Tawang in Indo-China relations

March 8, 2017 at 3:41 pm | Posted in Uncategorized | Leave a comment
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The Tawang Tangle

A prickly issue that must not escalate to bedevil Delhi and Beijing dialogue

[This article needs updating. It was written in March, 2017.]

The Dalsai Lama is scheduled to visit the Tawang Monastery in early April. This has irked China to such an extent that it has warned India of grave consequences for bilateral relations, if the visit is not called off.

For the last couple of months, both countries are actively engaged in discussions to resolve bilateral issues. Only a few days ago, India’s Foreign Secretary Mr. Jayshanker was in Beijing to conduct parleys with his  counterpart. In such an atmosphere, China’s unduly strong reaction to the proposed visit of Dalai Lama is undoubtedly an uncalled for over-reaction.

It would be interesting to go into the genesis of the Arunanchal problem. In 1914, almost a century ago, in a tripartite conference in Shimla, Tibet ceded Arunanchal Pradesh to India. China was a party to this meeting, although its representative only put his initials on the accord, not the full signature. The accord, however, had the signatures of the Tibetan and Indian representatives.

Tibet was in ferment when the Chinese army came marching in to crack down on the Buddhist monasteries there. Resistance from the monks was stiff and often violent. The invading Chinese army dealt with the dissenting Buddhist monks with unimaginable savagery.  The whole world looked on passively. India did protest, but the pitch was muted because Nehru didn’t like to antagonize China. But, China was annoyed with India’s stand and expressed its displeasure through some bellicose rhetoric.The dispute simmered slowly till the crossing over of Dalali Lama to India from his abode in Tibet.

Why the Dalai Lama fled Tibet …China under strict communist rule, had long wanted o annex Tibet. In early 1959, it sent its army to take control of Tibet which was then a backward state under the feudal administration of the spiritual leader Dalai Lama. Communism and orthodox Buddhism couldn’t co-exist. This was the motivation of the Chinese to take control of Tibet.

In March 1959, the ferocious Chinese onslaught on Tibet’s freedom-aspiring Buddhist monks posed a real threat to Dalai Lama’s life. Braving heavy odds, he escaped with a band of loyal followers and entered the host country India through a mountainous pass leading to Tawang. This daredevil escape of the Daai Lama piqued the Chinese greatly, because the Chinese military personnel in Tibet had made great attempts to arrest him, and possibly kill him. India, then under Nehru’s leadership, was perceived to have abated the fleeing of Dalai Lama. From then on, the Dalai Lama issue added a new dimension to the already simmering Indo-China misunderstanding.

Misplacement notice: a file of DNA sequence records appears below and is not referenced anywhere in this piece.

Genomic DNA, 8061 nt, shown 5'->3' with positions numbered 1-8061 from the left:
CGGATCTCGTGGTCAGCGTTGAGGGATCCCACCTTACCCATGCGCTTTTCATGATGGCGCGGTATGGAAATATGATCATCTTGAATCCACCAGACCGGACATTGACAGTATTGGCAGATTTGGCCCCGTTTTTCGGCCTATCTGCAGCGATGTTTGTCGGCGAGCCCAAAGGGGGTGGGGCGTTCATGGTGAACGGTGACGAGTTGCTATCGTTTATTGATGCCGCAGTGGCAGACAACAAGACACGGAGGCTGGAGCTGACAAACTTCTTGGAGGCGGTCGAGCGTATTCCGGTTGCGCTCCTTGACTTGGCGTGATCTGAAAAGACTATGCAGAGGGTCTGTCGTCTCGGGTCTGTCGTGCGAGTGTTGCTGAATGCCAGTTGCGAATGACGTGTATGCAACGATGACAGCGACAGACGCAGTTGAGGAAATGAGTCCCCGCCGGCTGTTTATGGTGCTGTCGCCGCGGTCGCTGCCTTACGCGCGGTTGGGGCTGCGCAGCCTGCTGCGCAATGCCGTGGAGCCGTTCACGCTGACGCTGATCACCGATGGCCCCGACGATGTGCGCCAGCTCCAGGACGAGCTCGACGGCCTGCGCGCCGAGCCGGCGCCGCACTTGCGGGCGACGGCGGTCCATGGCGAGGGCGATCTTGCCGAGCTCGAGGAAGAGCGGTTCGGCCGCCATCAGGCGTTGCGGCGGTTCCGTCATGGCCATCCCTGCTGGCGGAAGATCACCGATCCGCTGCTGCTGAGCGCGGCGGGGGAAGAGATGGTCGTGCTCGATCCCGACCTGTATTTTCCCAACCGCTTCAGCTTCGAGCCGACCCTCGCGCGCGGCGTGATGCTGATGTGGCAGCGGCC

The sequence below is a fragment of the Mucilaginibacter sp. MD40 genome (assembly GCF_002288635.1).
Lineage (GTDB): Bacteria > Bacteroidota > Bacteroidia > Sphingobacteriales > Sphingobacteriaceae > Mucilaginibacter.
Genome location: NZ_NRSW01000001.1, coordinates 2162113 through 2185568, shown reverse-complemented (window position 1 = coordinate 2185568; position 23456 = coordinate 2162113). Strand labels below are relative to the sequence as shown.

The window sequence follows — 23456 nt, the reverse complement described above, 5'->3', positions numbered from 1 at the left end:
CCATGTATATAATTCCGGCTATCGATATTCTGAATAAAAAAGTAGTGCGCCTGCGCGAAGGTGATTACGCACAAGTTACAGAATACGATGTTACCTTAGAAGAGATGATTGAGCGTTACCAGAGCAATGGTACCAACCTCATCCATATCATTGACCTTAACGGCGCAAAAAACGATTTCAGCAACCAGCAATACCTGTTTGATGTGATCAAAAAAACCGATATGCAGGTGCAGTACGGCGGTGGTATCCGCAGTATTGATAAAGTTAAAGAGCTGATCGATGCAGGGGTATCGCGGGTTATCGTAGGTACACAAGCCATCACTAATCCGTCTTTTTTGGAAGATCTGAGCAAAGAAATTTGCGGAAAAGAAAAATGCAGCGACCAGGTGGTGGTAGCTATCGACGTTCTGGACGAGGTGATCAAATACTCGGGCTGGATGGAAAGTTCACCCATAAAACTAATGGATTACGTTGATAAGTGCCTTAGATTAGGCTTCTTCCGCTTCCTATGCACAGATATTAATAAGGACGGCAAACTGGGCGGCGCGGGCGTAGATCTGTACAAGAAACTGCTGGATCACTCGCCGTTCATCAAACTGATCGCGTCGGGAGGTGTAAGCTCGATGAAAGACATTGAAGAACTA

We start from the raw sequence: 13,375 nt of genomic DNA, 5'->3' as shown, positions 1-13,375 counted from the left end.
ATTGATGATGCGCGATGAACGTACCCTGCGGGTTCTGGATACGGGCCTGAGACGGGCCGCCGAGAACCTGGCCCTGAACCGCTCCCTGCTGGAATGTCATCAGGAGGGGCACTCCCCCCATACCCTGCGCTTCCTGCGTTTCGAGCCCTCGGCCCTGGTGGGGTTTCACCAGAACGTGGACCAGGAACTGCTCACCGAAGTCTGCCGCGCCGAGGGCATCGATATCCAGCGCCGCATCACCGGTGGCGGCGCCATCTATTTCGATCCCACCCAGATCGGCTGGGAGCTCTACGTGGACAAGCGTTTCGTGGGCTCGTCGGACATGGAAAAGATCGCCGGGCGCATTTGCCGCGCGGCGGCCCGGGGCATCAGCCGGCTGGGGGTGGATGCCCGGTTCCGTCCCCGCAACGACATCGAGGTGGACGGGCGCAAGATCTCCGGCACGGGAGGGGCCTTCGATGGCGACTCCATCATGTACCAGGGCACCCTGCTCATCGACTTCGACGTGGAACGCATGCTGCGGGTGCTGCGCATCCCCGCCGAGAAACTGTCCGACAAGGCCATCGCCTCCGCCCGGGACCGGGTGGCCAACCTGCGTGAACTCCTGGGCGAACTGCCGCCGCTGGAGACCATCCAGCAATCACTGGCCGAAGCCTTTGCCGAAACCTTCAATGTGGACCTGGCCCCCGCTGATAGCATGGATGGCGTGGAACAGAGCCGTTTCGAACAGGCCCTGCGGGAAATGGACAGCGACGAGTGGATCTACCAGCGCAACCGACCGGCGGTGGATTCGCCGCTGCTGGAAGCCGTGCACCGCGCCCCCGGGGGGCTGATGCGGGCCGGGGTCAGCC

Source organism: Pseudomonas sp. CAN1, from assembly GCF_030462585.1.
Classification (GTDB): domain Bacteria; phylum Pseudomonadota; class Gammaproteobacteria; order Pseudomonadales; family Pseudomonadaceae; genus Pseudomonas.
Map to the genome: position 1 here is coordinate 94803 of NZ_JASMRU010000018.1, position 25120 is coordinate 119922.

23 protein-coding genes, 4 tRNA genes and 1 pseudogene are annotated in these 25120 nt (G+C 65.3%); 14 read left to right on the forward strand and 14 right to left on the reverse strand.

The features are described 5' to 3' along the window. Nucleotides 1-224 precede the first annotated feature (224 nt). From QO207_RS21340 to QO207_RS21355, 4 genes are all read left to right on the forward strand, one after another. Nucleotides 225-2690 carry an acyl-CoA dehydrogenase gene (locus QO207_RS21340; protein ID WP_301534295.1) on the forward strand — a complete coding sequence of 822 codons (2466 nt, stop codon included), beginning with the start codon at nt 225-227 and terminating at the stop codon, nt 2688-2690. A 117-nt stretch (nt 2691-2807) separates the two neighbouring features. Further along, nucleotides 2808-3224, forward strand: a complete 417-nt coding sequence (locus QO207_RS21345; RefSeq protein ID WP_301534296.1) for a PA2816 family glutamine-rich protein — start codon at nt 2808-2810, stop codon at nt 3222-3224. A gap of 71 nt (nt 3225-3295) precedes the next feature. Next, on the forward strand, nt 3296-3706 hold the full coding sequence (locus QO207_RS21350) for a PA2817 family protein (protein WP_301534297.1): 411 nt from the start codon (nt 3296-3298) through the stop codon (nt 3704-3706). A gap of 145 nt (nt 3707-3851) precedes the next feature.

In 2009, the Dalai Lama visited Tawang and retraced his flight to freedom. This was his last visit to Tawang that has one of the oldest and biggest monasteries of Buddhism. China did cry foul over the visit, but the misgiving seemed to melt away with time. Given these facts and the background of the conflict, it is difficult to fathom the belligerence of the Chinese protest over the Dalasi Lama’s proposed visit.

The Chinese haven’t shunned contacts with the Dalai Lama altogether. The two sides had had as many as 10 rounds of discussions over Tibet’s status, though these were futile exercises.

The two giant neighbors have a host of more important issues to resolve. Both sides are painstakingly trying to bring the border issue to some resolution, and have made some incremental progress too. There are issues related to trade imbalance, stamping of visas, facilitation of bilateral investment etc. Compared to such daunting issues in hand, the Dalai Lama issue pales into insignificance. China should, therefore, not do anything to make agreements on other issues difficult. Rhetoric seldom helps reconciliation.

Restraint is also imperative for the Indian side too. As much as possible, pinpricks of this type must be avoided. China took umbrage at the recent visit of the American ambassador to Arunanchal Pradesh. Later, a representative of Dalai Lama’s government-in-exile attended a dinner in the American embassy. China was obviously annoyed. The visit of a Taiwanese trade delegation to India was also frowned upon by China, as it perceives Taiwan to be its renegade province, and not a separate country.

India, too has its grievances against China. The latter’s blocking of India’s entry into the Nuclear Suppliers Group, and refusal to let Masood Azhar’s name enter the United Nations Terrorist List are two issues where Chinese stance has exasperated India.

It would however be unwise to lose sight of the woods for the sake of a tree. In a recent statement, the previous Chinese Special envoy, Dai Bingguo has hinted that if India is flexible in the eastern side, China would be flexible in the western side. India should seize the opportunity of such overtures and proceed assiduously to bring the long-drawn border demarcation problem to a conclusion. That would be a sagacious move.

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